6

I want to list all the files whose name begins with uppercase:

[root@localhost /]# ls /usr/bin/[[:upper:]]*
/usr/bin/AtoB            /usr/bin/GenIssuerAltNameExt   /usr/bin/PKCS12Export
/usr/bin/AuditVerify     /usr/bin/GenSubjectAltNameExt  /usr/bin/POST
/usr/bin/BtoA            /usr/bin/GET                   /usr/bin/PrettyPrintCert
/usr/bin/CMCEnroll       /usr/bin/HEAD                  /usr/bin/PrettyPrintCrl
/usr/bin/CMCRequest      /usr/bin/HtFileType            /usr/bin/RSA_SecurID_getpasswd
/usr/bin/CMCResponse     /usr/bin/HttpClient            /usr/bin/RunSimTest
/usr/bin/CMCRevoke       /usr/bin/IBMgtSim              /usr/bin/TokenInfo
/usr/bin/CRMFPopClient   /usr/bin/Mail                  /usr/bin/X
/usr/bin/ExtJoiner       /usr/bin/OCSPClient            /usr/bin/Xorg
/usr/bin/GenExtKeyUsage  /usr/bin/PKCS10Client

It works OK, but when applied the current folder, it seem weird:

[root@localhost /]# ls ./[[:upper:]]*
snk321cq
[root@localhost /]# ls -lt snk321cq
ls: cannot access snk321cq: No such file or directory
[root@localhost /]# ls -lt ./snk321cq
ls: cannot access ./snk321cq: No such file or directory

Why display snk321cq? Actually there is no such a file.

  • 1
    Try ls -b ./[[:upper:]]*, or ls ./[[:upper:]]* | cat -v – wurtel Jan 13 '15 at 8:16
  • @wurtel:It still diplays snk321cq. – Nan Xiao Jan 13 '15 at 8:17
  • 2
    OK, maybe you have a subdirectory whose name starts with a capital letter and that contains just one file snk321cq. Try ls -d ./[[:upper:]]* ... edit: Ah, I should have refreshed the page instead of clicking "show 1 more comment" :-) jlliagre came to the same conclusion before I did. – wurtel Jan 13 '15 at 8:36
15

This file is under a directory matching the pattern, use:

ls -d ./[[:upper:]]*

By default, when passed a directory name as argument, ls displays its content, not its name. The -d option is disabling this feature.

When using the [[:upper:]]* pattern, the shell is expanding it to every filename starting with an uppercase letter so ls receives the expanded directory name.

| improve this answer | |
  • Yeah, it is right. ls -d ./[[:upper:]]* displays a folder Users, and in this folder, there exists snk321cq folder. Why ls ./[[:upper:]]* will not display Users, instead displays its sub-folder name? – Nan Xiao Jan 13 '15 at 8:39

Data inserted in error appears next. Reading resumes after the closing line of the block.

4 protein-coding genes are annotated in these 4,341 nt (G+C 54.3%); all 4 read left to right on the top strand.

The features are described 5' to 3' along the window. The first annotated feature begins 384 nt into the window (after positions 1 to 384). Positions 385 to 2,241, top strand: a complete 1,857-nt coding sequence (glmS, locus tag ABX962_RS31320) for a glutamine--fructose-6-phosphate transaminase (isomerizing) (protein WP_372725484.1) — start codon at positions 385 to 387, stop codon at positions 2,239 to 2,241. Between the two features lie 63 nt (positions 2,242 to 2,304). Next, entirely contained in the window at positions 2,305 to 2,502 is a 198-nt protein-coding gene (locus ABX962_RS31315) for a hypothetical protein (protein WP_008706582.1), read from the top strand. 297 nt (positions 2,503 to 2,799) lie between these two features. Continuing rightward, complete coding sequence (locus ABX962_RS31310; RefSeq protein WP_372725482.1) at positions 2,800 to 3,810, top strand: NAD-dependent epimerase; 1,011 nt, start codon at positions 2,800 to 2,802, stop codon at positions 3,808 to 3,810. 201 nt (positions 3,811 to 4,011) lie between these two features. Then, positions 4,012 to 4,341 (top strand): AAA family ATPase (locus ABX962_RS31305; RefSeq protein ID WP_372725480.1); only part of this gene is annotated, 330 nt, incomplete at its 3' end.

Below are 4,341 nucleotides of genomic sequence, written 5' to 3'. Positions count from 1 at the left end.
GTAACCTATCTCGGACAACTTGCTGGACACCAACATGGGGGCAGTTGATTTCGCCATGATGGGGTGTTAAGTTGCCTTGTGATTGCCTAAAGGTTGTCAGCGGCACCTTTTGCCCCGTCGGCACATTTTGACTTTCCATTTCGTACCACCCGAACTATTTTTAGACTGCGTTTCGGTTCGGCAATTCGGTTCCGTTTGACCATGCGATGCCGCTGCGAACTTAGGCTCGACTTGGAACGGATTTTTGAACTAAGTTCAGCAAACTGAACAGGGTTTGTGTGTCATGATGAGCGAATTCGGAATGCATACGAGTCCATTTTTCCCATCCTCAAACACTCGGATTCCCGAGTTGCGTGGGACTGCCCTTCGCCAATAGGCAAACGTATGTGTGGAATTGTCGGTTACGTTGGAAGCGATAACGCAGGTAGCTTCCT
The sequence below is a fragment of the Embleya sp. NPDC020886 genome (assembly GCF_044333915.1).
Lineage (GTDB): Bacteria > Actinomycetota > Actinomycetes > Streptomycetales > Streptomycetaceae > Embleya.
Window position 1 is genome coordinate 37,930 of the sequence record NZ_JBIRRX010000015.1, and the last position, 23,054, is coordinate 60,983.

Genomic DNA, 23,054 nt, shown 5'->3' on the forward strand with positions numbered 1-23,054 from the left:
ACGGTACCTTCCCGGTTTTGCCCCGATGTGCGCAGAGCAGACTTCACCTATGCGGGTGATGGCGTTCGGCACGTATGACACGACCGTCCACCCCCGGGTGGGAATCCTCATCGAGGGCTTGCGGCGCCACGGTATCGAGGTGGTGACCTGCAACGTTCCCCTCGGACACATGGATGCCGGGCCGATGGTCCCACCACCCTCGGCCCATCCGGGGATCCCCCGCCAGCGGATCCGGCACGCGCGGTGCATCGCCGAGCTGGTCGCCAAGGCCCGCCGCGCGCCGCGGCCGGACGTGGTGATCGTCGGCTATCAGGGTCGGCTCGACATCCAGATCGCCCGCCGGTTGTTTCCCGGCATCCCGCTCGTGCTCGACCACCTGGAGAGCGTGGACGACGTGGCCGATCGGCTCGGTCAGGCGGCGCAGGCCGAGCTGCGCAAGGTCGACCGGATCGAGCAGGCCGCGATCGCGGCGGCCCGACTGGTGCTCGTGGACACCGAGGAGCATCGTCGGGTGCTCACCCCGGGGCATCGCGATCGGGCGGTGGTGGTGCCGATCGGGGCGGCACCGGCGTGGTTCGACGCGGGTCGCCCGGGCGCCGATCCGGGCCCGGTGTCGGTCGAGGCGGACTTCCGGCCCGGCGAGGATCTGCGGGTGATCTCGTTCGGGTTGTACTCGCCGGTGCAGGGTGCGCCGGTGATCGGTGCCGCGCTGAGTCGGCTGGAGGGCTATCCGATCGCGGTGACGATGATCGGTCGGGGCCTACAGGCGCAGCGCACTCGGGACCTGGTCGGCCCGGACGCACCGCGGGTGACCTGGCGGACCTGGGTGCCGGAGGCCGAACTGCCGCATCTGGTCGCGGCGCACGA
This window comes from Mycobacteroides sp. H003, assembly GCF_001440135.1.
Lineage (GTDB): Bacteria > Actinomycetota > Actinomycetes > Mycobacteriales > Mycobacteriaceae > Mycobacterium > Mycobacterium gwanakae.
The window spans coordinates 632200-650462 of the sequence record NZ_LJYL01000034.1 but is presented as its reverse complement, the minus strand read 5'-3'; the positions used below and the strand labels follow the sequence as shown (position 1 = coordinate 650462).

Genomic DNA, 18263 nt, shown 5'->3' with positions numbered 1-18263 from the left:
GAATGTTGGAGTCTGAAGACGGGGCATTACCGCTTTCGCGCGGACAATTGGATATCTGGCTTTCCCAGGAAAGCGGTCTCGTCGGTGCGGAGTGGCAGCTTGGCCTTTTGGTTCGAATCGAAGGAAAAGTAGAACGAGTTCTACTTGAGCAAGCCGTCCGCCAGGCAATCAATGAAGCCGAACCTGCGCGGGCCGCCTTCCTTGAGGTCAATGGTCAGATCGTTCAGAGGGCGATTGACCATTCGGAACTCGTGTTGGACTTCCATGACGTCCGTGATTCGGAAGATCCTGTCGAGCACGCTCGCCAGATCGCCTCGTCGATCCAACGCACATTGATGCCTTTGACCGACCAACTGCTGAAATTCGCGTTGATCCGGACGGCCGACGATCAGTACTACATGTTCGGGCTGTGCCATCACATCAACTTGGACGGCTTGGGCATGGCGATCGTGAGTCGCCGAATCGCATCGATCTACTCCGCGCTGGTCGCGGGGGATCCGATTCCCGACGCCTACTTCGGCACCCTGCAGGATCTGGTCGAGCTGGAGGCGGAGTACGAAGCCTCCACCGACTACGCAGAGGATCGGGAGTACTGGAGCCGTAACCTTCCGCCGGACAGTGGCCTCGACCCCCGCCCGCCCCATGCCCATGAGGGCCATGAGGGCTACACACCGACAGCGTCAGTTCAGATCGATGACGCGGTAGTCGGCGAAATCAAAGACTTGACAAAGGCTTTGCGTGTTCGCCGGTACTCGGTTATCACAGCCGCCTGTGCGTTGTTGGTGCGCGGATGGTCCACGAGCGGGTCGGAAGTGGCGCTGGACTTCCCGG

• Answer updated with an explanation. – jlliagre Jan 13 '15 at 8:43
0

If you need just to list the files/directories without their contents, better use

find  /usr/bin/ -maxdepth 1 -name "[[:upper:]]*"

Anyway better to use find than ls for finding files/dirs
/usr/bin/Xvfb /usr/bin/Mail /usr/bin/GET /usr/bin/POST /usr/bin/HEAD /usr/bin/Test

and this way you can show the ls output of the find results:

find /usr/bin/ -maxdepth 1 -name [[:upper:]]* -ls 272304 1956 -rwxr-xr-x 1 root root 1999608 Oct 18 07:48 /usr/bin/Xvfb 269561 0 lrwxrwxrwx 1 root root 15 Nov 4 2011 /usr/bin/Mail -> ../../bin/mailx 283683 16 -rwxr-xr-x 1 root root 14519 Aug 19 2010 /usr/bin/GET 283685 16 -rwxr-xr-x 1 root root 14519 Aug 19 2010 /usr/bin/POST 283684 16 -rwxr-xr-x 1 root root 14519 Aug 19 2010 /usr/bin/HEAD 21421 4 drwxr-xr-x 2 root root 4096 Jan 13 08:17 /usr/bin/Test

| improve this answer | |
  • You should quote [[:upper:]]* otherwise this command will fail if there are filenames starting with an uppercase character in the current directory. While there are cases wherefind is better than ls, your last command can be replaced by the much simpler ls -dils /usr/bin/[[:upper:]]* – jlliagre Jan 13 '15 at 14:57
  • Correct with the quotes :). But what do you mean by simple..? This is still a one line command with less flags than your suggestion... Plus, find is faster that ls. – csny Jan 13 '15 at 16:39
  • You should edit your reply to fix the quote issues. By simpler, I mean easier to type, 32 keystrokes vs 52. Regarding performance, I doubt there would be any significant difference. The only case where find would be a better choice is for directories with a huge number of files matching the pattern. – jlliagre Jan 13 '15 at 17:57

Your Answer

By clicking “Post Your Answer”, you agree to our terms of service, privacy policy and cookie policy

Not the answer you're looking for? Browse other questions tagged or ask your own question.